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In the first scene of the Iliad, Chryses, the priest of Apollo, comes to ask for his daughter back, whom Agamemnon has been keeping as a slave.
Even though the other Achaians tell him to give her back, Agamemnon tells the priest to get bent.
Then the priest calls in a favor from Apollo, who sends a plague upon the Achaians. After nine days of plague, Achilleus calls a meeting of the Achaian chieftains.
There, Achilleus backs up the right to speak of Kalchas, the seer. Kalchas correctly diagnoses the source of the problem and instructs Agamemnon to give the girl back.
Agamemnon curses out Kalchas and then says he'll only give the girl back if he gets something equal in return from one of the other chieftains.
When Achilleus opposes this, they get in a heated argument which results in Agamemnon demanding to take Briseis, Achilleus's girlfriend.
As we all know, this makes Achilleus super-mad. He almost kills Agamemnon, but then winds up just quitting the Achaian team. Oh yeah, and getting Zeus to help the Trojans destroy them.
Then Agamemnon sends Chryseis (the daughter of Chryses) back home.
That night, Zeus sends a dream to Agamemnon. In the dream, Zeus tells Agamemnon that Troy will fall if the Achaians attack immediately, in full force.
The next morning, Agamemnon relays this message to his generals. Then, for reasons that aren't exactly clear, he says they should first test the soldiers' loyalty by telling them they can go home.
As you might expect (but as Agamemnon apparently didn't), as soon as the soldiers hear this they all start racing for their ships. Only through the interventions of Athene and Odysseus do things get back under control.
Then Agamemnon puts his soldiers into order by city of origin (as per Nestor's advice) and they march off to battle.
When he sees Hektor calling a truce, though, Agamemnon stops his soldiers from shooting at him. This allows the two sides to negotiate the one-on-one duel between Paris and Menelaos.
Obviously that doesn't work out. Then, when Menelaos gets shot by the Trojan archer Pandaros, Agamemnon starts freaking out, and Menelaos has to calm him down.
Once he's pulled himself together, Agamemnon becomes an effective motivator of his soldiers – even if he offends Odysseus by questioning his courage.
At one point, once the battle is joined, Agamemnon sees his brother about to spare some surrendering Trojan. Agamemnon says, "Less sparing, more spearing." Which he does.
Later on, when Hektor proposes another one-on-one match, Agamemnon prevents Menelaos from accepting the challenge. Then when Nestor calls all the Achaians cowards for not accepting the challenge, Agamemnon is among those who volunteer to draw lots. Of course, the lot falls to Aias, not Agamemnon.
As it turns out, Hektor and Aias's duel is inconclusive. The next day, Agamemnon consents to Priam's request for a truce to bury their dead.
Two days later, when the Trojans have driven the Achaians inside their new wall and camped on the field, Agamemnon makes a defeatist speech to the Achaian leaders, suggesting they sail home.
But when Nestor suggests they ask Achilleus for help, Agamemnon immediately agrees. He says he was not in his right mind when he insulted Achilleus that way. He also offers Achilleus an extremely generous consolation present – including an offer of marriage to his own daughter. In addition, he promises to swear an oath that he never slept with Briseis.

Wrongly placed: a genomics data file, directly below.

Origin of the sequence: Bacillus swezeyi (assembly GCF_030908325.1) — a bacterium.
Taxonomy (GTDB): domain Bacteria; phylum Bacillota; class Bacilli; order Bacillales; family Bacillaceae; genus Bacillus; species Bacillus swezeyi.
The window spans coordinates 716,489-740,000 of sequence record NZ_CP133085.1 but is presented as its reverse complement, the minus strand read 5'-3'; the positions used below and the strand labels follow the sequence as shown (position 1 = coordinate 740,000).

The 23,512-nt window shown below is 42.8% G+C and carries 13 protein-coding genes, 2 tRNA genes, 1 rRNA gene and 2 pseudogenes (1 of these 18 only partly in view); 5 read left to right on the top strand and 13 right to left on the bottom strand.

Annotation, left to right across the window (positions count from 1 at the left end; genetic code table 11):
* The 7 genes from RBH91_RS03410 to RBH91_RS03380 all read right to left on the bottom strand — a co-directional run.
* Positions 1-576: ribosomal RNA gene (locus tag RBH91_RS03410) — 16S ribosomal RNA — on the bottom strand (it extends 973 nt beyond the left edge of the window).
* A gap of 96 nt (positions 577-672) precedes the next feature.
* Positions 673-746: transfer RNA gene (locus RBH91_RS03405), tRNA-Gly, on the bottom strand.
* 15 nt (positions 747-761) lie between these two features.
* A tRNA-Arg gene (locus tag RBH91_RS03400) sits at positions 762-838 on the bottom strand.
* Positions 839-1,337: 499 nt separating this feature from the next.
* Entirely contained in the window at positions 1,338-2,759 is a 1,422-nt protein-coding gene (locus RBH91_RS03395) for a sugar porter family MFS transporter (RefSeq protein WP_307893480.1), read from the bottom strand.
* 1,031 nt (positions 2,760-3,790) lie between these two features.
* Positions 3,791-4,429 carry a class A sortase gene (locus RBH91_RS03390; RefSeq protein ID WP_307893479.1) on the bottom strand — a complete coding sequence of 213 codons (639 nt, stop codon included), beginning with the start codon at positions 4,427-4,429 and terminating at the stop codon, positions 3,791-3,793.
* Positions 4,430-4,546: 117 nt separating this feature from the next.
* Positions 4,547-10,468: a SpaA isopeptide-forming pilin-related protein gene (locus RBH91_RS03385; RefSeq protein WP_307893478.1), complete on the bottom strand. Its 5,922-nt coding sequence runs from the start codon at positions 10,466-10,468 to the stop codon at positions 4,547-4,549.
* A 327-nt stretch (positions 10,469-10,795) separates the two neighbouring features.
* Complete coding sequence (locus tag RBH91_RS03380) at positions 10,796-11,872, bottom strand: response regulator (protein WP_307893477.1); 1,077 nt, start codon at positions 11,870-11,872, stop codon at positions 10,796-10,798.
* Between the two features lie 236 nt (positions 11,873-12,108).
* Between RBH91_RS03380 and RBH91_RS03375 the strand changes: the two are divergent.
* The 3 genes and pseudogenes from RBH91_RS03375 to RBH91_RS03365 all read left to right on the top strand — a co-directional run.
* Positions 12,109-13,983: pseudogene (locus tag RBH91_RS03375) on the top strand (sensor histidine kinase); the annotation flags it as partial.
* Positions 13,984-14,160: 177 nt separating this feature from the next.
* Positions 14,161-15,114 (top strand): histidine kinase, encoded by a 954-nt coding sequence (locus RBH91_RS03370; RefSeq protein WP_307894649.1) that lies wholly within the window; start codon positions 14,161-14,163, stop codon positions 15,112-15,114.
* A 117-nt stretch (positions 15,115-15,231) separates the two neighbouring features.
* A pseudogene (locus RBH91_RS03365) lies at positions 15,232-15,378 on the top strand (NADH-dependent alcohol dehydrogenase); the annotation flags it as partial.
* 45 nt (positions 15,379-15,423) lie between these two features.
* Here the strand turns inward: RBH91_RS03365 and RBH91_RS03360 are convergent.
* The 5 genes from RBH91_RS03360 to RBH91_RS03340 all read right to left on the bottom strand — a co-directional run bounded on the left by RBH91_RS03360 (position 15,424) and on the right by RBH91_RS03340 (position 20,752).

Of course, Achilleus rejects this offer.
Understandably, that night, Agamemnon can't sleep. He goes outside and sees his brother, Menelaos, who also can't sleep. They assemble a bunch of chieftains who eventually decide to send a spy out into no-man's-land. This develops into Odysseus and Diomedes's night raid.
The next morning, Agamemnon distinguishes himself in battle by killing various Trojans.
Eventually, though, he gets stabbed in the forearm by a warrior named Koon. Obeying a signal from Apollo, Hektor now counterattacks. In the meantime, Agamemnon goes back to nurse his wound by the ships with some other wounded leaders.
A little while later, when Nestor brings Agamemnon the news about how badly the Achaians are doing, Agamemnon once again suggests they head for home. This time, Odysseus argues against him, with some deep insights into the psychology of teamwork.
Agamemnon consents to the advice of Diomedes – that, even though they are wounded, they should go out and encourage the men.
By the time the next day rolls around, Patroklos is dead and Achilleus has received his new armor. In front of all the Achaians, Achilleus formally swears that he isn't mad at Agamemnon any more.
Agamemnon accepts Achilleus's apology, and swears that he didn't mean to insult him; he explains this using the temporary insanity defense.
Agamemnon then offers Achilleus all the same gifts he did before. Even though Achilleus doesn't seem to care too much, Odysseus goes and gets the stuff. When he brings it back, Agamemnon takes his oath about not sleeping with Briseis.
After Achilleus kills Hektor and buries Patroklos, Agamemnon attends the funeral games. When the final competition – spear-throwing – rolls around, Agamemnon steps up as a contestant.
Achilleus decides to award the prize to Agamemnon without even holding the contest. He says he knows that Agamemnon is the best.
Agamemnon, in turn, gives his prize to Talthybios the herald.